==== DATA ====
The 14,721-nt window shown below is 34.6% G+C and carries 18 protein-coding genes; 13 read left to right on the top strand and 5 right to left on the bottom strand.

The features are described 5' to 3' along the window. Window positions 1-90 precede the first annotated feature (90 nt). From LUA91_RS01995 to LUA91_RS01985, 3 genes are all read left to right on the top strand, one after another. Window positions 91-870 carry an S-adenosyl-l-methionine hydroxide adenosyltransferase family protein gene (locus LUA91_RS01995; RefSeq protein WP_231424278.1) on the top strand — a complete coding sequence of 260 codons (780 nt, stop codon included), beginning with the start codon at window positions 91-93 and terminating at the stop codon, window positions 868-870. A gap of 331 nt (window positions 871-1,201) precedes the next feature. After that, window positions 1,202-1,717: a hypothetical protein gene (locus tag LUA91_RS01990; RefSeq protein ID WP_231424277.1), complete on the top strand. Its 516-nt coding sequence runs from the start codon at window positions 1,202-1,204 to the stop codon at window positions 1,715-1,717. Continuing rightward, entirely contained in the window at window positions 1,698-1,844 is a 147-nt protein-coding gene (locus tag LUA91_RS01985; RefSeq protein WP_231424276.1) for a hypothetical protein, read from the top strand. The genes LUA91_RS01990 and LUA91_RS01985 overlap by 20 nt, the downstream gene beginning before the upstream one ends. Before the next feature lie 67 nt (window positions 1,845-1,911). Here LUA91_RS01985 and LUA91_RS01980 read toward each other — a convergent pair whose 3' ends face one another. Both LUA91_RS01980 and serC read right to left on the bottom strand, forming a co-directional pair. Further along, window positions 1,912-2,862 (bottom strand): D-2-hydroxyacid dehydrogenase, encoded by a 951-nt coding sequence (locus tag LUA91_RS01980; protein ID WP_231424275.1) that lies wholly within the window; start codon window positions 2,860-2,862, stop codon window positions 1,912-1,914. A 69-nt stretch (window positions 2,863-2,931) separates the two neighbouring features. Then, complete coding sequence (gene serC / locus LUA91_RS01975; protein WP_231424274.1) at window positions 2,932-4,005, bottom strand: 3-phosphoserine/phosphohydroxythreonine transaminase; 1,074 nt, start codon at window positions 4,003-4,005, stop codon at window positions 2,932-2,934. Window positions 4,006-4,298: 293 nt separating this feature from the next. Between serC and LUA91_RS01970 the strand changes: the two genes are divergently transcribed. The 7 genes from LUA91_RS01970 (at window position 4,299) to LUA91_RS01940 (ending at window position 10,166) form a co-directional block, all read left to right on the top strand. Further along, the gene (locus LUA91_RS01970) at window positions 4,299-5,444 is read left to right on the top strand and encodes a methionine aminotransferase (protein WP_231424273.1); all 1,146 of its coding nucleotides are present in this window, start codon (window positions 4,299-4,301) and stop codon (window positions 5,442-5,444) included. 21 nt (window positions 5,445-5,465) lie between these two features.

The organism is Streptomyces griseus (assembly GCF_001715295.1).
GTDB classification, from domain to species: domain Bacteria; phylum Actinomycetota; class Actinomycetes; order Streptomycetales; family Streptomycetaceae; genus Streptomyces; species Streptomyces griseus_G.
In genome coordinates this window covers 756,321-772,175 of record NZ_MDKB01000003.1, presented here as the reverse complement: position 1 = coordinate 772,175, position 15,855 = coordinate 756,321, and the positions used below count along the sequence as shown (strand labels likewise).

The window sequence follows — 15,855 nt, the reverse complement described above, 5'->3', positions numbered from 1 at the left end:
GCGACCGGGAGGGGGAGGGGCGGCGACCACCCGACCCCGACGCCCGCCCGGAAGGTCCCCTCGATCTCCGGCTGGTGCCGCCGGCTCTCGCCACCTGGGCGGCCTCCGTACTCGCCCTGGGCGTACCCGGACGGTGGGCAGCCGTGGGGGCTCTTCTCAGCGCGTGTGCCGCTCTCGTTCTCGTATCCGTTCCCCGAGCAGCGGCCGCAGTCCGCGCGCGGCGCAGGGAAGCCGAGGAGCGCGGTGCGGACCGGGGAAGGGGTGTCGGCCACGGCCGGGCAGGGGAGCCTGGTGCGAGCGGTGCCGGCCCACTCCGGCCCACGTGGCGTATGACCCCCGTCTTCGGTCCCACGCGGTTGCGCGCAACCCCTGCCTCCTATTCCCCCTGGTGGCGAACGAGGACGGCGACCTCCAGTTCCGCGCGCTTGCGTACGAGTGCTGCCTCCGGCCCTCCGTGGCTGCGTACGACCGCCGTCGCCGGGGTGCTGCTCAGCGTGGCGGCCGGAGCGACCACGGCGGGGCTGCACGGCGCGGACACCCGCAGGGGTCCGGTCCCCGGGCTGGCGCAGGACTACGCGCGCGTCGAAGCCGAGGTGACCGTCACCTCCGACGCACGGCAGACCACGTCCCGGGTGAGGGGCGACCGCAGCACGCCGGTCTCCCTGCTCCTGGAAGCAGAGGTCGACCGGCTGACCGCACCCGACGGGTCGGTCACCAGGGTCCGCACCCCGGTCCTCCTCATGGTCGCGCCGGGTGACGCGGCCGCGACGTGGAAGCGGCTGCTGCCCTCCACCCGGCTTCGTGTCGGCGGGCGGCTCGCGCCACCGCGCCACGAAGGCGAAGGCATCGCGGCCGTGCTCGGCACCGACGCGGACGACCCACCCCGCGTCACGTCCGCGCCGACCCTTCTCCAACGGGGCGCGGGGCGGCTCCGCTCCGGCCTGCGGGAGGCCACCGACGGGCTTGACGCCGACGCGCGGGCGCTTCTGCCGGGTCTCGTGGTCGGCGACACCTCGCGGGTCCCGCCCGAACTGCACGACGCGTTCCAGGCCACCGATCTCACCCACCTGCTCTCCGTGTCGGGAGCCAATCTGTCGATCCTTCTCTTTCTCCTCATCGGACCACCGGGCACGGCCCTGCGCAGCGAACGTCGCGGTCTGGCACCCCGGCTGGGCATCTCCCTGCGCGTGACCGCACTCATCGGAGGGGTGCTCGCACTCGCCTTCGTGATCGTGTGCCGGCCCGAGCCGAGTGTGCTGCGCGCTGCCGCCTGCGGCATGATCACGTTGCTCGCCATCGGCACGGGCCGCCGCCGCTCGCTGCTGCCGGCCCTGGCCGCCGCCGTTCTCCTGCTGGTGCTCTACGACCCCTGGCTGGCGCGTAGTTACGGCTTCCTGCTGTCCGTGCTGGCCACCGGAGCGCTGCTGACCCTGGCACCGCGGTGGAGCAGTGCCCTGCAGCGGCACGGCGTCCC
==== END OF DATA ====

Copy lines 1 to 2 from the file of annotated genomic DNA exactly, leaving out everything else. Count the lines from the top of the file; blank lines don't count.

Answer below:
The 14,721-nt window shown below is 34.6% G+C and carries 18 protein-coding genes; 13 read left to right on the top strand and 5 right to left on the bottom strand.

The features are described 5' to 3' along the window. Window positions 1-90 precede the first annotated feature (90 nt). From LUA91_RS01995 to LUA91_RS01985, 3 genes are all read left to right on the top strand, one after another. Window positions 91-870 carry an S-adenosyl-l-methionine hydroxide adenosyltransferase family protein gene (locus LUA91_RS01995; RefSeq protein WP_231424278.1) on the top strand — a complete coding sequence of 260 codons (780 nt, stop codon included), beginning with the start codon at window positions 91-93 and terminating at the stop codon, window positions 868-870. A gap of 331 nt (window positions 871-1,201) precedes the next feature. After that, window positions 1,202-1,717: a hypothetical protein gene (locus tag LUA91_RS01990; RefSeq protein ID WP_231424277.1), complete on the top strand. Its 516-nt coding sequence runs from the start codon at window positions 1,202-1,204 to the stop codon at window positions 1,715-1,717. Continuing rightward, entirely contained in the window at window positions 1,698-1,844 is a 147-nt protein-coding gene (locus tag LUA91_RS01985; RefSeq protein WP_231424276.1) for a hypothetical protein, read from the top strand. The genes LUA91_RS01990 and LUA91_RS01985 overlap by 20 nt, the downstream gene beginning before the upstream one ends. Before the next feature lie 67 nt (window positions 1,845-1,911). Here LUA91_RS01985 and LUA91_RS01980 read toward each other — a convergent pair whose 3' ends face one another. Both LUA91_RS01980 and serC read right to left on the bottom strand, forming a co-directional pair. Further along, window positions 1,912-2,862 (bottom strand): D-2-hydroxyacid dehydrogenase, encoded by a 951-nt coding sequence (locus tag LUA91_RS01980; protein ID WP_231424275.1) that lies wholly within the window; start codon window positions 2,860-2,862, stop codon window positions 1,912-1,914. A 69-nt stretch (window positions 2,863-2,931) separates the two neighbouring features. Then, complete coding sequence (gene serC / locus LUA91_RS01975; protein WP_231424274.1) at window positions 2,932-4,005, bottom strand: 3-phosphoserine/phosphohydroxythreonine transaminase; 1,074 nt, start codon at window positions 4,003-4,005, stop codon at window positions 2,932-2,934. Window positions 4,006-4,298: 293 nt separating this feature from the next. Between serC and LUA91_RS01970 the strand changes: the two genes are divergently transcribed. The 7 genes from LUA91_RS01970 (at window position 4,299) to LUA91_RS01940 (ending at window position 10,166) form a co-directional block, all read left to right on the top strand. Further along, the gene (locus LUA91_RS01970) at window positions 4,299-5,444 is read left to right on the top strand and encodes a methionine aminotransferase (protein WP_231424273.1); all 1,146 of its coding nucleotides are present in this window, start codon (window positions 4,299-4,301) and stop codon (window positions 5,442-5,444) included. 21 nt (window positions 5,445-5,465) lie between these two features.